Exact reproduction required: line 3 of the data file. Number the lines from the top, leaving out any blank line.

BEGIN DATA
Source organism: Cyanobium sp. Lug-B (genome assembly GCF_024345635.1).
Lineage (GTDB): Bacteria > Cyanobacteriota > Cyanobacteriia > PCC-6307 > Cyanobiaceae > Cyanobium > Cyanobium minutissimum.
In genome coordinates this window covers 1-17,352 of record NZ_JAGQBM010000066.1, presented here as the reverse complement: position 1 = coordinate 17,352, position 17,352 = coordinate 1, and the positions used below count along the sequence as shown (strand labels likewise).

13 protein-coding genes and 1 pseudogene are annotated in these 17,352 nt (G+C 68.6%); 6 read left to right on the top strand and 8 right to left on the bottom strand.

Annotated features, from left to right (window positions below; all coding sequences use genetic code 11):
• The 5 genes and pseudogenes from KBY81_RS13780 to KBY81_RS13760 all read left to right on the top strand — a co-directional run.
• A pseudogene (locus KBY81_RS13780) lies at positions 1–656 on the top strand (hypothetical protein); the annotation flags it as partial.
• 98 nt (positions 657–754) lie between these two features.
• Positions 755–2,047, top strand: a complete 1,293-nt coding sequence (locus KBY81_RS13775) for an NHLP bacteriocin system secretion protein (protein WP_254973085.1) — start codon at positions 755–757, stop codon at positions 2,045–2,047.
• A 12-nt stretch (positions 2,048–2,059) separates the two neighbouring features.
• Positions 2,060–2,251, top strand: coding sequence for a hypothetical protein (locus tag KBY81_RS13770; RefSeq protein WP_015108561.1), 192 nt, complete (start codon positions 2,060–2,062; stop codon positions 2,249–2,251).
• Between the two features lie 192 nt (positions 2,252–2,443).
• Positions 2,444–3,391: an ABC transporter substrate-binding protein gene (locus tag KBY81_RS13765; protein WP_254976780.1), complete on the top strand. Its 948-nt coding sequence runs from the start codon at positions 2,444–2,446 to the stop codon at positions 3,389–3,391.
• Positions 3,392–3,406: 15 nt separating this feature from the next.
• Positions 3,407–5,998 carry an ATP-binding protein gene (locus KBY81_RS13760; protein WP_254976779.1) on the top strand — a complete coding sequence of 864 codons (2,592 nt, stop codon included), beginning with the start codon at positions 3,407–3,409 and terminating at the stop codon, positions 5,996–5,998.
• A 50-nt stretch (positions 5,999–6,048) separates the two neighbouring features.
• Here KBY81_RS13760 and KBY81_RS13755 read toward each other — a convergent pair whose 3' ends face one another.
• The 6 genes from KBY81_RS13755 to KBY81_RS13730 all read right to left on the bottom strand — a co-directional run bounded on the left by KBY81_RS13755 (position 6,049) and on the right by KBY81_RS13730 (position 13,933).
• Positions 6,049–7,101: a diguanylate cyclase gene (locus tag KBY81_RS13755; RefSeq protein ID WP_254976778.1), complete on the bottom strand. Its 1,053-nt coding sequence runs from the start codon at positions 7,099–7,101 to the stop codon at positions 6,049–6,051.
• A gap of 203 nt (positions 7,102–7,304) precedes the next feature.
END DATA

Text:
In genome coordinates this window covers 1-17,352 of record NZ_JAGQBM010000066.1, presented here as the reverse complement: position 1 = coordinate 17,352, position 17,352 = coordinate 1, and the positions used below count along the sequence as shown (strand labels likewise).